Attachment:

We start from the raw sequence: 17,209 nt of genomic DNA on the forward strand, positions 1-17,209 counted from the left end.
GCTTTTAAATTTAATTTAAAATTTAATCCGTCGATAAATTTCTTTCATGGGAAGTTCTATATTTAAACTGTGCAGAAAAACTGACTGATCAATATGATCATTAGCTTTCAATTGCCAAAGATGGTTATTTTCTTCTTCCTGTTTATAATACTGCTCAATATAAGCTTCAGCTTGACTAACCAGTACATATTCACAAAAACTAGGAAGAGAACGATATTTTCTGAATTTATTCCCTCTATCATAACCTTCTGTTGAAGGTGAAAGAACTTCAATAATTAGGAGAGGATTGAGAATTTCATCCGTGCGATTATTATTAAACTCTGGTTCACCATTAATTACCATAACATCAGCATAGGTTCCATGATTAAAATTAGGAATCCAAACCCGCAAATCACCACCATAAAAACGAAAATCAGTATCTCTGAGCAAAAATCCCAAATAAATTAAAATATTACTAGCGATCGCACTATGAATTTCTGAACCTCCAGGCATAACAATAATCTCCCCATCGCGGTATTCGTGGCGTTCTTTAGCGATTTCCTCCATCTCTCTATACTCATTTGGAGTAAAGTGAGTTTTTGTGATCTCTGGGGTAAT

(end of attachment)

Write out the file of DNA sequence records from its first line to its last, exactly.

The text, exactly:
We start from the raw sequence: 17,209 nt of genomic DNA on the forward strand, positions 1-17,209 counted from the left end.
GCTTTTAAATTTAATTTAAAATTTAATCCGTCGATAAATTTCTTTCATGGGAAGTTCTATATTTAAACTGTGCAGAAAAACTGACTGATCAATATGATCATTAGCTTTCAATTGCCAAAGATGGTTATTTTCTTCTTCCTGTTTATAATACTGCTCAATATAAGCTTCAGCTTGACTAACCAGTACATATTCACAAAAACTAGGAAGAGAACGATATTTTCTGAATTTATTCCCTCTATCATAACCTTCTGTTGAAGGTGAAAGAACTTCAATAATTAGGAGAGGATTGAGAATTTCATCCGTGCGATTATTATTAAACTCTGGTTCACCATTAATTACCATAACATCAGCATAGGTTCCATGATTAAAATTAGGAATCCAAACCCGCAAATCACCACCATAAAAACGAAAATCAGTATCTCTGAGCAAAAATCCCAAATAAATTAAAATATTACTAGCGATCGCACTATGAATTTCTGAACCTCCAGGCATAACAATAATCTCCCCATCGCGGTATTCGTGGCGTTCTTTAGCGATTTCCTCCATCTCTCTATACTCATTTGGAGTAAAGTGAGTTTTTGTGATCTCTGGGGTAAT